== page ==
A few prominent conservatives were active on Truth Social.

Fox News host Sean Hannity had racked up 372,000 followers and was posting several truths a day. Congresswoman Marjorie Taylor Greene and congressman Paul Gosar respectively had 71,600 followers and 12,400 followers.

But these accounts were the exception rather than the rule. A host of prominent Republicans and conservative commentators – including Ben Shapiro and Infowars host and conspiracy theorist Alex Jones – weren’t anywhere to be seen.

Through the app’s profile finder, I couldn’t find any verified US Senators, or Democrats from either congressional chamber.

I did find a few Republican lawmakers, though. Representatives Byron Donalds and Lisa McClain were there, with 1,000 and 233 followers respectively – but neither had posted any truths. Representative Clay Higgins was also there, with 4,320 users and seven posts.

Big news stories like the Russia-Ukraine war seemed to be getting minimal engagement

Screenshot of search for "Ukraine" in Hashtags tab of Truth Social. 1,320 people total are talking about #Ukraine

Rosie Bradbury/Insider

I could search for topic hashtags, but even hashtags you’d think would generate a lot of user engagement, like those related to the Russian invasion of Ukraine, were barely getting any traction. For example, only 1,320 people were using the #Ukraine hashtag.

One Ukraine-related hashtag I surfaced on the app was #Ukrainebiolabs.

There’s a debunked conspiracy theory that Ukraine is engaging in clandestine bio weapons testing, funded by the United States. Still, the conspiracy theory has been spread by sites like Infowars and Russian disinformation channels. It was also mentioned on three separate Fox News segments hosted by Tucker Carlson.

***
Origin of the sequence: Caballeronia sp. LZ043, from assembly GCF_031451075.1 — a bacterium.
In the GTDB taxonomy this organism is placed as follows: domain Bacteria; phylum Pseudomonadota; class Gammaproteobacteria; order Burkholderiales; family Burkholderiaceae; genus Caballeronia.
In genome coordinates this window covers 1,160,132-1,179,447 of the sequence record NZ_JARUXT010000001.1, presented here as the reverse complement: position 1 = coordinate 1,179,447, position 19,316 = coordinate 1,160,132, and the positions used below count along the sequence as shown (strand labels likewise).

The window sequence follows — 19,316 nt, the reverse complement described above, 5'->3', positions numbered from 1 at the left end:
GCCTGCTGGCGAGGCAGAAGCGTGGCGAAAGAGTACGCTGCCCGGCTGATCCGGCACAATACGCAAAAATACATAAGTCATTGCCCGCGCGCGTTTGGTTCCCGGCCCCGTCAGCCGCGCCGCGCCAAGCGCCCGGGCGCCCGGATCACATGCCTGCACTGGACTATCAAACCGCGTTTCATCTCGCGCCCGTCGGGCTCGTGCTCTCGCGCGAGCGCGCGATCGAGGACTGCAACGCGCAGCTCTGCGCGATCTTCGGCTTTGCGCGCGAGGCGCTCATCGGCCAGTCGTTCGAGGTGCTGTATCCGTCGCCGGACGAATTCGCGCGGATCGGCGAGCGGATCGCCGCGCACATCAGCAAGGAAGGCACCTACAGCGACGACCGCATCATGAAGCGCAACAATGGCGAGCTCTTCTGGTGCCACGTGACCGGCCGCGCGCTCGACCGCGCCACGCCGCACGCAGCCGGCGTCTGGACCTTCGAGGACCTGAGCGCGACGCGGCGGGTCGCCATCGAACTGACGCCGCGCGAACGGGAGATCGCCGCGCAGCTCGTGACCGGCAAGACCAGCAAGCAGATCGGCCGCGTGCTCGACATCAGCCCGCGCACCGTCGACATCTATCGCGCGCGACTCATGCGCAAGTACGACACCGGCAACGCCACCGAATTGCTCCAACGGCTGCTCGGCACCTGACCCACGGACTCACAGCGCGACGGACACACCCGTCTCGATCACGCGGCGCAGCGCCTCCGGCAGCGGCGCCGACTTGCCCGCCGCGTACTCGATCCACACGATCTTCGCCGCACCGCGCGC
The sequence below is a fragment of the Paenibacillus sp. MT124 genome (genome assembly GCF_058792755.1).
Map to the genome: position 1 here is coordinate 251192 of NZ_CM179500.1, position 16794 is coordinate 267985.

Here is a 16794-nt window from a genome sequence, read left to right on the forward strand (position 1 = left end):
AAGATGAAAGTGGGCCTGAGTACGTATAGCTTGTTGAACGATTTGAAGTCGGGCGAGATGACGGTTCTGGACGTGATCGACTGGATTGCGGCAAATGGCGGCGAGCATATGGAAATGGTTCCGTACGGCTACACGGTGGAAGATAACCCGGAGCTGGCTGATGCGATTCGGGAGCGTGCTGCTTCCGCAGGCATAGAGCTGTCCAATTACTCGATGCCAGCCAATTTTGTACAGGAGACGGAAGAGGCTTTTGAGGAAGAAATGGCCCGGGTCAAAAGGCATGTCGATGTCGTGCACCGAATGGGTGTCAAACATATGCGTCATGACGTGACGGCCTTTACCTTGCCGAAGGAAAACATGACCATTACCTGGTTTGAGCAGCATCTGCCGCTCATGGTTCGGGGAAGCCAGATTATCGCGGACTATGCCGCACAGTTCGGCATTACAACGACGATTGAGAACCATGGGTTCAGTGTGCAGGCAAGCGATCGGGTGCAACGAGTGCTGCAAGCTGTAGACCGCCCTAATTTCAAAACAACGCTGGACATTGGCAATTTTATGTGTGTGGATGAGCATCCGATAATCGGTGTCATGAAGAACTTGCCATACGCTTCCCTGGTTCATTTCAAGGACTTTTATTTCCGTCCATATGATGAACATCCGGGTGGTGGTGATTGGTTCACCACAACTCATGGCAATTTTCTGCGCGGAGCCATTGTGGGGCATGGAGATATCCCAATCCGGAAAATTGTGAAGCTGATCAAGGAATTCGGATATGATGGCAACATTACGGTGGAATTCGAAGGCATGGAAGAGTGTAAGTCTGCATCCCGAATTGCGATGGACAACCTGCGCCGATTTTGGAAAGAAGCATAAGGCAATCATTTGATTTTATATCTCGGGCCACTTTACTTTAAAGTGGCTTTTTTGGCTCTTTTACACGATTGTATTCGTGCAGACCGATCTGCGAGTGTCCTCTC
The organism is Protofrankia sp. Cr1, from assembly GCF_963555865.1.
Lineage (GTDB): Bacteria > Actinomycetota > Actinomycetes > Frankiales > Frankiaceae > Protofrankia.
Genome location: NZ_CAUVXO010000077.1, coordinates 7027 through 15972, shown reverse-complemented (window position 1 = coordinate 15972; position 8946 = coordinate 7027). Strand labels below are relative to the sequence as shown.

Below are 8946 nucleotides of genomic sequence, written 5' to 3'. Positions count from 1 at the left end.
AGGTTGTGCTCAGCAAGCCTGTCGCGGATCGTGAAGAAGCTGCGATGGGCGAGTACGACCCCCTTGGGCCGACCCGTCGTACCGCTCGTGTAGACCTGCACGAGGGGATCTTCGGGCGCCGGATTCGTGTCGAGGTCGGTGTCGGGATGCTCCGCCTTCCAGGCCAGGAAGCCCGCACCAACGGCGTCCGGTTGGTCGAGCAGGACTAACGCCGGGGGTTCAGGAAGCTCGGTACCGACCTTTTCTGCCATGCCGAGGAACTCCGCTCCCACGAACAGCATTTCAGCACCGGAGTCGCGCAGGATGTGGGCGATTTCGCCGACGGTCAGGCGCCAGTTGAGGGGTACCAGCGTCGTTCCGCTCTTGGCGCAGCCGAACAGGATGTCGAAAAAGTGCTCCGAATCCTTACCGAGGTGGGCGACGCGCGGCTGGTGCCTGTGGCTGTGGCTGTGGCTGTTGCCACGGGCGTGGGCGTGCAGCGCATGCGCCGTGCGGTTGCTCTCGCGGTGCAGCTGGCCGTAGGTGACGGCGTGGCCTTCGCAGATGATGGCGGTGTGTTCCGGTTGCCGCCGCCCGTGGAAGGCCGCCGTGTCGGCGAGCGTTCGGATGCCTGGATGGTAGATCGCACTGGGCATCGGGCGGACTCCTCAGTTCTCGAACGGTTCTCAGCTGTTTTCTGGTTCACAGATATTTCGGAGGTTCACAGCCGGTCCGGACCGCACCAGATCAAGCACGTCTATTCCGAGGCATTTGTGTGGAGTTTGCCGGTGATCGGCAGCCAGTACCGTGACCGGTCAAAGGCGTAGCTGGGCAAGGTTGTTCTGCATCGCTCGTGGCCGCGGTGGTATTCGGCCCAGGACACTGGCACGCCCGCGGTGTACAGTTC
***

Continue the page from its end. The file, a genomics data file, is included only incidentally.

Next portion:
Still, the hashtag linked to very few posts and had limited engagement.

The direct message function wasn’t working

Screenshot of the Messages tab of Truth Social, which reads: "Hello. A new direct messaging experience will be available soon. Please stay tuned."

Rosie Bradbury/Insider

Truth Social’s user interface closely resembles Twitter’s but has several gaps in functionality.

You can reply, reblog, and like truths but you can’t add your own comments in quote-tweet style. You can however block and mute users.

There’s a direct messages feature but it hadn’t been activated when I used the app.

Truth Social seems to have a service for verifying users with a red check mark, but few profiles had it. Former Alaska governor Sarah Palin appears to have a Truth Social account, with one “Truth” posted and 5,010 followers, but her page wasn’t verified.

Trump had posted just once

Screenshot of Truth Social account of Donald J Trump, showing his single post.

Rosie Bradbury/Insider

Even the people you’d expect to be avid users of Truth Social, like Trump himself, are barely active.

A “truth” from Trump’s account, posted about a month prior, said: “Get Ready! Your favorite President will see you soon!”

The former president hadn’t posted since.

Even if Trump was posting frequently on Truth Social, he still wouldn’t be generating anything like the level of engagement he enjoyed on Twitter before he was banned. As of April 1, 2022, Trump had just around 823,000 followers on Truth Social – compared with 88 million followers on Twitter in early January 2021.

The app was overrun with bots

donald trump downcast crowd

Brandon Bell/Getty Images

Truth Social was meant to be a haven for conservative discussion. It felt more like Bot Social. For example, many of the replies to Trump’s solitary post were adverts for a niche cryptocurrency. And even popular hashtags turned up mainly bot-generated posts or non-organic content.

It’s not impossible that Truth Social could take off at some point in the future. For now, though, it’s some way off becoming the social media platform of choice for Trump and his supporters.

And other apps that attract right-wing audiences, like Gettr, a “cancel-free” app founded last year by former Trump aide Jason Miller, have more users and are getting more daily engagement.